What’s with Philippine/Filipino Culture and Traits?
A Kaleidoscope Nation
The Philippine Culture and Filipino people, to begin with, are a collection of different backgrounds, races, and ethnicities. It all begun with the migration of Judi Dingdong Buah Online Terpercaya Malay and Austronesian people during the early centuries to the colonization of Spain, the Americans, and then the Japanese. Add to that the continuous migration of Chinese, Indian and other nationalities, the Philippines is undoubtedly a diverse nation. And with this diversity come the different cultures and traditions, which, after hundreds of years of mixing and matching, define the very unique culture and tradition that makes the Filipino race.
The first thing foreigners notice about the Philippine Culture is our fondness on festivities, locally known as fiesta or “pista”. The Filipino fiesta list usually -and unusually- begins with Christmas. Christmas carols can already be heard from radios, as early as September, decorations pop up by October, then after a brief break for the Halloween (Pinoy fashion) on November, the actual Pinoy Christmas enters with style for 9 days (or nights, or dawn, or whatever) on December with the Simbang Gabi, that ends with the Christmas eve dinner “Noche Buena”. But wait, there’s more, the Christmas season does not end until the January of the next year, coinciding with the New Year’s celebrations, and finally, the Feast of the Three Kings.
During the midsummer, there’s the Holy Week or Semana Santa, a Christian holiday that begins with the Palm Sunday, followed by Maundy Thursday, Good Friday, Black Saturday and finally culminating with Easter Sunday.The Holy Week celebration is usually marked with a whole week of school and work off, that’s the reason why it is the best time for Filipinos to return to their provinces and spend time with their relatives, as part of Philippine culture and tradition.
Then, by May comes the Flores de Mayo or the Santacruzan. The Flores de Mayo is a Catholic festival, honouring the Virgin Mary. This feast culminates with the Santacruzan or Sagala, a parade that presents how Queen Helena and Constantine found Jesus’s true cross from Jerusalem. For the Philippine culture, the Sagala is held with such regard that it is made sure that it only shows each Barangay’s most beautiful ladies.
Aside from the usual festivities, different regions all throughout the Philippines host various local fiestas that reflect its own history, religion, nature, people and wildlife. There’s the Ati-atihan of Aklan, the Pahiyas Festival of Quezon, the Pintados Festival of Leyte, Kadayawan Festival of Davao and Dinagyang Festival of Ilo-Ilo.
This year of festivities culminates with the All Saints Day and All Souls Day of November. It is a time where Filipino families pay tribute to their departed relative and friends by visiting cemeteries and saying prayers for the dead. It is one of the well-known traditions including in the Philippine Culture.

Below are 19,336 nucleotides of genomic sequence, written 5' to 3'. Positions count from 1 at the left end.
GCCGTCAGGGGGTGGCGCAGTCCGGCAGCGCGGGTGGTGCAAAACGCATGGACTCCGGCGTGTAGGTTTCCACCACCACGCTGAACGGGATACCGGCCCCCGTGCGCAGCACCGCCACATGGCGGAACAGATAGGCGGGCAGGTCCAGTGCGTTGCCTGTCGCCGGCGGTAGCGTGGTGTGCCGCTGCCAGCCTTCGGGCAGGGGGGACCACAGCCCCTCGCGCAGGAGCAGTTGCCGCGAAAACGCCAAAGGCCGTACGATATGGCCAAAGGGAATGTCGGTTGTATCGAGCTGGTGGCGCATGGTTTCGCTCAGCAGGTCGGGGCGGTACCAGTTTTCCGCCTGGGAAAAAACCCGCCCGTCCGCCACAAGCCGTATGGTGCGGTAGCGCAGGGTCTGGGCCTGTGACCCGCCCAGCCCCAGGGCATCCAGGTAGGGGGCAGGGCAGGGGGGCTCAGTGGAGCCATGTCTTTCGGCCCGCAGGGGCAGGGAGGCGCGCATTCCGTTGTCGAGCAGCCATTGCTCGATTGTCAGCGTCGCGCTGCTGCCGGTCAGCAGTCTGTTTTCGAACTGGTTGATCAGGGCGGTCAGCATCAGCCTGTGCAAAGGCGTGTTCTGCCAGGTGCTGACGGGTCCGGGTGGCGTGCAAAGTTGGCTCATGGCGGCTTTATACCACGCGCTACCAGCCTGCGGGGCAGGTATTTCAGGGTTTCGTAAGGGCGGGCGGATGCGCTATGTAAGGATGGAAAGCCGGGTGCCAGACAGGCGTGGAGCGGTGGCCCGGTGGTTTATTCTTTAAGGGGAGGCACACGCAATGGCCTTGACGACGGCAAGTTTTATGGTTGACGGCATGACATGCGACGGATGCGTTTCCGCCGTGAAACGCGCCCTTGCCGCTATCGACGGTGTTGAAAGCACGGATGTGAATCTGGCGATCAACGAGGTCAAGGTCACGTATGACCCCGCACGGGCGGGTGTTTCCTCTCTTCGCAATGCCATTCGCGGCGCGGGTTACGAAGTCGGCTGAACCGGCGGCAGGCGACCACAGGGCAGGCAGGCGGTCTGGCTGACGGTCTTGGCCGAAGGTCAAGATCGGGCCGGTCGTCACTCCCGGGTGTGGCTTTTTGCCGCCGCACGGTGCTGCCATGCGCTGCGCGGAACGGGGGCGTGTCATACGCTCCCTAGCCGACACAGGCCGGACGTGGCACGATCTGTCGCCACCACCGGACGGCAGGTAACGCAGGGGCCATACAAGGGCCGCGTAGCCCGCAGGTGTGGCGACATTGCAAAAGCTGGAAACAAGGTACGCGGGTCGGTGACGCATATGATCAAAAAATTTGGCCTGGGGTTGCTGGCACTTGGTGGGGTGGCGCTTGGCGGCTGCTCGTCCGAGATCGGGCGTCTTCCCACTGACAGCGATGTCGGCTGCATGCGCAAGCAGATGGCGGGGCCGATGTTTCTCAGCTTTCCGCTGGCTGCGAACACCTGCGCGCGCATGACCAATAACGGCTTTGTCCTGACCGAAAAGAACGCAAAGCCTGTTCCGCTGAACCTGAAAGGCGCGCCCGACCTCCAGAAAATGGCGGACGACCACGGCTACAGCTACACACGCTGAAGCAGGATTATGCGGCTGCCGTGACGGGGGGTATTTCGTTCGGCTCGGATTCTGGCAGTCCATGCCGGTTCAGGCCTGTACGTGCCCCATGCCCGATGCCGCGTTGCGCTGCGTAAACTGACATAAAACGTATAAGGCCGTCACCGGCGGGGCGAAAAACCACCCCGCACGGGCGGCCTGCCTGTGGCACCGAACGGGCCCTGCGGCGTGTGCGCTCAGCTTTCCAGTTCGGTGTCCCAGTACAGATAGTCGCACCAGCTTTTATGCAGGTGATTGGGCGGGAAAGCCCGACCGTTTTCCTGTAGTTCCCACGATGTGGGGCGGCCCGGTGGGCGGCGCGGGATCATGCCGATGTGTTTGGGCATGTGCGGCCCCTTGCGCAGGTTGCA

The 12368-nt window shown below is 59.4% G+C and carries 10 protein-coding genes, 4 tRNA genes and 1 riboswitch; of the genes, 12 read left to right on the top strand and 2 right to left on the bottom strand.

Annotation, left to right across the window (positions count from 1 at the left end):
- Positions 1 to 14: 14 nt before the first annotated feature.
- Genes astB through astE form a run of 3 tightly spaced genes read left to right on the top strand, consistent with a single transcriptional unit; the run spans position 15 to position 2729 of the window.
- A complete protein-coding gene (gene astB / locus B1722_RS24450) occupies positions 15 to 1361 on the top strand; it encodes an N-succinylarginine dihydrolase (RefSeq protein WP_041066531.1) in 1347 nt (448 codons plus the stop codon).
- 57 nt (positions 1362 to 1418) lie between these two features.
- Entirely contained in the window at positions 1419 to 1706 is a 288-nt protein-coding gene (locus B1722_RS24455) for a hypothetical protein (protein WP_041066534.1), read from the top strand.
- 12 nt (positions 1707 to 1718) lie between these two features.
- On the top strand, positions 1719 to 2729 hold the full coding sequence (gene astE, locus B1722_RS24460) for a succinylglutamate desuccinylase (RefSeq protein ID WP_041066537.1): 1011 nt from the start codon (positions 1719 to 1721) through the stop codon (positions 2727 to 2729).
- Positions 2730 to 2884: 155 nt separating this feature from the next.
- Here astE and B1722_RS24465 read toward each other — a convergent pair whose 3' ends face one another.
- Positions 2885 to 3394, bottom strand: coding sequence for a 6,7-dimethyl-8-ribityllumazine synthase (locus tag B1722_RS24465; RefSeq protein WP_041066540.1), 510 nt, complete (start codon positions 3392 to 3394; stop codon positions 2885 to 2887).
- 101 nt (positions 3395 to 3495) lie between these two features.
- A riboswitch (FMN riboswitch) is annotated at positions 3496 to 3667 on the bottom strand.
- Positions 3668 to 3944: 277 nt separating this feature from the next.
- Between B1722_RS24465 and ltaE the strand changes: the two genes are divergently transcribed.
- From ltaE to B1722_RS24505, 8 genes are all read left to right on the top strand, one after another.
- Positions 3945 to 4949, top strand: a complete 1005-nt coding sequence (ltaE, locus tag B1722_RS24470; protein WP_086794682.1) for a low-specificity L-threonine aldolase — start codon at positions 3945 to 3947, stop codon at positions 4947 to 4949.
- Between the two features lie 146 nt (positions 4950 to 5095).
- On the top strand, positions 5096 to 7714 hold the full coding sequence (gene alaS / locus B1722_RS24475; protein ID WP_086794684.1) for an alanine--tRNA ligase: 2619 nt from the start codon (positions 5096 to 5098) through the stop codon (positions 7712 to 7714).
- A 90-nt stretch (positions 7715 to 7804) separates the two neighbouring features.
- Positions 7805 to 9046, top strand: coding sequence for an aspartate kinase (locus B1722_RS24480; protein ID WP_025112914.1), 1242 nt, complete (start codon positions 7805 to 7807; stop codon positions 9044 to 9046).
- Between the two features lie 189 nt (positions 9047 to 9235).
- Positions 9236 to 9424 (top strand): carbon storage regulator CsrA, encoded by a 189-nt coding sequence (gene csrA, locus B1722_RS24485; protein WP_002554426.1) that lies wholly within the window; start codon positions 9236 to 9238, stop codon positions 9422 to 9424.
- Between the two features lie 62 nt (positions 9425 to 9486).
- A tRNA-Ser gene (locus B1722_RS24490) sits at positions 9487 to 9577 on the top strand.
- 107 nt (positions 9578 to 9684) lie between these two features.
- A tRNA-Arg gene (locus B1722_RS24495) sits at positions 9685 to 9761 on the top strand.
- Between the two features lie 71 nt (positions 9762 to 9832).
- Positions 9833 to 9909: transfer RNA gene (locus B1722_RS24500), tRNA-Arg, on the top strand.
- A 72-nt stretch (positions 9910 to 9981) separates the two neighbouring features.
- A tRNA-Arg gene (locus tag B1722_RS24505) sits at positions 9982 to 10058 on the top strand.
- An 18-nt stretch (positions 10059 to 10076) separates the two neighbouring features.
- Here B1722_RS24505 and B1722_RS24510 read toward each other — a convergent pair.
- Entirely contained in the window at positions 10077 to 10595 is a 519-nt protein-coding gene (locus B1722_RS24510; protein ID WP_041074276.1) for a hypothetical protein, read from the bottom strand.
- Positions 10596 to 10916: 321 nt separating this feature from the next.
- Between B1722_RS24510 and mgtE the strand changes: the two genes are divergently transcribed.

Being a nation of various ethnicities, it also follows that the Philippines is a nation of various religious beliefs. Different religious beliefs were included in Philippine Culture as well. The Anito-worshippers of the early pre-Spanish era are now replaced Catholic devotees. Add to that the Islam of the south, and the different Protestant religions brought by American occupation, coupled with Buddhism from the Chinese. The Filipinos are into religion to the point that we have our own branch of the Christian faith, The Philippine Independent Church or the Aglipayan Church.
Filipino cuisine consists of foods and dishes with Hispanic, Chinese and American origin adapted to indigenous ingredients.Probably the most popular Filipino dish is the lechon, whole roasted pig cooked over charcoal. Some other popular and Filipino dishes include:
• Longganisa, Filipino version of a sausage
• Tapa, beef in thin slices, cured on salt and spices
• Torta, omelette with various ingredients
• Adobo, chicken and/or pork braised in garlic, vinegar, oil and soy sauce
• Kaldereta, meat in tomato sauce stew
• Mechado, larded beef in soy sauce and tomato sauce
• Pochero, beef in bananas and tomato sauce
• Afritada, chicken and/or simmered in a tomato sauce with vegetables
• Kare-kare, oxtail and vegetables cooked in peanut sauce
• Crispy-pata, deep-fried pig’s leg
• Hamonado, pork sweetened in pineapple sauce
• Sinigang, meat or seafood in sour brooth
• Tinola, chicken in tamarind broth
• Pansit, Filipino-style fried noodles
Another part of Philippine culture is gambling. From the “Sabungan” of rural barrios to the casinos of the urban cities, gambling is a pervasive social activity. The “sabong”, however, is the most ubiquitous of these gambling activities, making the Philippine the world centre for cockfighting. Filipinos both have legal and illegal “sabong”. The latter, usually done in secluded areas away from police raids. Sabungeros use two kinds of knives or gaffs, which is attached on the left leg of the cock. Bets are collected by the Kristo, and the Sentesyador is the one who deliberates the winning cock.